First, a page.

|Other names||Electro rock · synth-rock|
|Cultural origins||Late 1960s|
Electronic rock is a music genre that involves a combination of rock music and electronic music, featuring instruments typically found within both genres. It originates from the late 1960s, when rock bands began incorporating electronic instrumentation into their music. Electronic rock acts usually fuse elements from other music styles, including punk rock, industrial rock, hip hop, techno, and synth-pop, which has helped spur subgenres such as indietronica, dance-punk, and electroclash.
Being a fusion of rock and electronic, electronic rock features instruments found in both genres, such as synthesizers, mellotrons, tape music techniques, electric guitars, and drums. Some electronic rock artists, however, often eschew guitar in favor of using technology to emulate a rock sound. Vocals are typically mellow or upbeat, but instrumentals are also common in the genre.
A trend of rock bands that incorporated electronic sounds began during the late 1960s. According to critic Simon Reynolds, examples included the United States of America, White Noise, and Gong. Trevor Pinch and Frank Trocco, authors of the 2004 book Analog Days, credit the Beach Boys' 1966 hit "Good Vibrations" with having "popularly connected far-out, electronic sounds with rock 'n' roll."
Other early acts to blend synthesizers and musique concrète's tape music techniques with rock instrumentation included Silver Apples, Fifty Foot Hose, Syrinx, Lothar and the Hand People, Beaver & Krause and Tonto's Expanding Head Band. Many such 1960s acts blended psychedelic rock with avant-garde academic or underground influences.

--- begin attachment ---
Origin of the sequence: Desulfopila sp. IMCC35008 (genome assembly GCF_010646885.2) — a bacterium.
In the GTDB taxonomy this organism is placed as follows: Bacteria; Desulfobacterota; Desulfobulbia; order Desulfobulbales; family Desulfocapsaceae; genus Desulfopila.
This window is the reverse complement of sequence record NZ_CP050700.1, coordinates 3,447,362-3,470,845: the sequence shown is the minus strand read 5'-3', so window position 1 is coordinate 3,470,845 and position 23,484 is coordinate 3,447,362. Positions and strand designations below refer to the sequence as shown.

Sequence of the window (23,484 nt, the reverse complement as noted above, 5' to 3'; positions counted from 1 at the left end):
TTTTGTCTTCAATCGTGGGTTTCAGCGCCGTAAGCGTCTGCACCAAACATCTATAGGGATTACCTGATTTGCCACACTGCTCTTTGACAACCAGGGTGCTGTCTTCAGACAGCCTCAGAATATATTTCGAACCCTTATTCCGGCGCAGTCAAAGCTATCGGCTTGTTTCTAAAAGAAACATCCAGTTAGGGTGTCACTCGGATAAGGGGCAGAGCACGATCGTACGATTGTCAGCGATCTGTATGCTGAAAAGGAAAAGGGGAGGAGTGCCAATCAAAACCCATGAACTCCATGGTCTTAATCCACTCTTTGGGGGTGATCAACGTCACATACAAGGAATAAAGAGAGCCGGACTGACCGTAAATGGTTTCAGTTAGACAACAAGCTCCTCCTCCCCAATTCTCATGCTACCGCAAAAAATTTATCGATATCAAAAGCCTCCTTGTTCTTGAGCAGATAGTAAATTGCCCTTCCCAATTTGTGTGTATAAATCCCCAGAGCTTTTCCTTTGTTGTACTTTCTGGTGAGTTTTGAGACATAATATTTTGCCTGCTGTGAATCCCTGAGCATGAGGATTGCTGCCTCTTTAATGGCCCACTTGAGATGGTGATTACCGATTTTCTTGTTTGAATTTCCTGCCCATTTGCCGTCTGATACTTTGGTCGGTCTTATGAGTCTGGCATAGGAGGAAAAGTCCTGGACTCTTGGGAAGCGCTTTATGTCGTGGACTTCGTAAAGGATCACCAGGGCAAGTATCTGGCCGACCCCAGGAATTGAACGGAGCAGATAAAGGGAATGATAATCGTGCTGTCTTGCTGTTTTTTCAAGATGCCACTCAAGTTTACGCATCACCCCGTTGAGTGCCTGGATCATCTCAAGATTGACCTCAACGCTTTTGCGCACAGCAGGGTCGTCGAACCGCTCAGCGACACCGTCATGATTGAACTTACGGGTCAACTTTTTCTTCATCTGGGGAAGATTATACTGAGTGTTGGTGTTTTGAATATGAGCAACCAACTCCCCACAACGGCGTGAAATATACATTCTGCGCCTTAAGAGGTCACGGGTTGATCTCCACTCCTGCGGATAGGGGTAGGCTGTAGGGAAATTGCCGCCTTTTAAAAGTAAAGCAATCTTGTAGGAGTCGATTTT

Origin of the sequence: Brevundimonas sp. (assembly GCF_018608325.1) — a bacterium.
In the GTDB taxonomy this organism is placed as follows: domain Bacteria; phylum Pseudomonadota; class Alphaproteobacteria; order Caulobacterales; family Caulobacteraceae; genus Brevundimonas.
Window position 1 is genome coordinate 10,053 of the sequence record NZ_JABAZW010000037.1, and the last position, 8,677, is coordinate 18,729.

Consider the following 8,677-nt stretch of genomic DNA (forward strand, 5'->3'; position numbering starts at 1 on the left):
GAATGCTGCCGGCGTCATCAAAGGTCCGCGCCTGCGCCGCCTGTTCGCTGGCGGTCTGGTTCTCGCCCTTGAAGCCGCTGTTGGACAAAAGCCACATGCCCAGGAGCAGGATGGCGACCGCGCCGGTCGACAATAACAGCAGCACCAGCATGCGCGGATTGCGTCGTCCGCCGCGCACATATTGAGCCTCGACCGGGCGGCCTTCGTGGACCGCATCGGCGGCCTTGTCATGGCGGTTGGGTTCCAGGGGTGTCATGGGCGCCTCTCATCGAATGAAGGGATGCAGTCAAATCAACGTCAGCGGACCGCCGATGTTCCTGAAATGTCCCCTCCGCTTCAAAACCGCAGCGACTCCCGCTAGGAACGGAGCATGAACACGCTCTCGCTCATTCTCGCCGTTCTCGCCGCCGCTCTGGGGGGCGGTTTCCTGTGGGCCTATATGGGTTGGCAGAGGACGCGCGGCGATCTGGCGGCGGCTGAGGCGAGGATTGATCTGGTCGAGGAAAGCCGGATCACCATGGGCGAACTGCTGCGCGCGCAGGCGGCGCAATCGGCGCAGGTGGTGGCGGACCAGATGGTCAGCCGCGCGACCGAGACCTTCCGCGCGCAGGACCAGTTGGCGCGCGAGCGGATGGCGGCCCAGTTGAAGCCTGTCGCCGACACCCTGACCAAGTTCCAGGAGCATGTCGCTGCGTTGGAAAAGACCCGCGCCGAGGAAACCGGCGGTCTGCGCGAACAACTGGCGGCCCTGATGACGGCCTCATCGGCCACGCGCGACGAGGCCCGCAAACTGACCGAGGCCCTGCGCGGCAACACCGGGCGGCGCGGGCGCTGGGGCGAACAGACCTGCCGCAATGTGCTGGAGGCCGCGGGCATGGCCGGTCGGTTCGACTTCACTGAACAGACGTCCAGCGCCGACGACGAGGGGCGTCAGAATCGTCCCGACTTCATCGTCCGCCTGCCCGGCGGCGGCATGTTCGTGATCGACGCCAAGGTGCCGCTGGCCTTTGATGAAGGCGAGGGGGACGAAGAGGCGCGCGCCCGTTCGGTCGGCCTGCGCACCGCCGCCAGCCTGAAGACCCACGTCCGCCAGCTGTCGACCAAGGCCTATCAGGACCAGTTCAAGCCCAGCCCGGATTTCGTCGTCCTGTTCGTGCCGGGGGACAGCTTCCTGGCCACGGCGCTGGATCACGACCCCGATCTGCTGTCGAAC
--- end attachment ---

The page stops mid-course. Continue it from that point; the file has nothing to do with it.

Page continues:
In the 1970s, German "krautrock" bands such as Neu!, Kraftwerk, Can, and Amon Düül challenged rock boundaries by incorporating electronic instrumentation. Since the late 2000s, electronic rock has become increasingly popular.
Subgenres and other terms
The term "progressive rock" (or "prog rock") was originally coined in the 1960s for music that would otherwise be described as "electronic rock," but the definition of "prog" later narrowed into a specific set of musical conventions – as opposed to a sensibility involving forward-thinking or experimental approaches.
Electronic rock is also associated with industrial rock, synth-pop, dance-punk, indietronica, and new wave, with electroclash, new rave, post-punk revival, post-rock, considered as subgenres. Sometimes, certain other electronic subgenres are fused with rock, like trance and techno, leading to the use of the terms trance rock and techno rock, respectively.
|Cultural origins||Late 1970s|
Suicide, formed in 1970, would come to be an important synth-punk band. Their sound over their five studio albums mixed punk rock with various electronic-based genres such as electronic rock, synth-pop, and disco. Their first album is widely regarded for setting the stage for subsequent post-punk, synth-pop, and industrial rock acts.
The term synth-punk (or electropunk) was coined in 1999 by Damien Ramsey.
In the early-1980s, synth-punk would fuse itself with various electronic genres to create electronic body music, which would influence a number of subsequent industrial dance, industrial rock, and industrial metal acts. It also influenced the hardcore punk inspired digital hardcore as well, which combines hardcore punk with electronic music, noise, and heavy metal. It typically features fast tempos and aggressive sound samples.
|Cultural origins||Early 1980s|
Synth-metal is the fusion of heavy metal and electronic music. It was pioneered in the 1980s with Iron Maiden's album Somewhere in Time and Judas Priest's album Turbo, both of which notably incorporate guitar synthesizers.
Besides synth-metal, electronicore, electrogrind, coldwave, and dungeon synth, heavy metal is also sometimes mixed with other electronic genres and their subgenres, inspiring terms such as electronic metal, electronic dance metal, trance metal, and techno metal.[text–source integrity?]
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The term was invented in 1999 by Damien Ramsey to retroactively name a small subgenre of punk in which the musicians used synthesizers instead of guitars.
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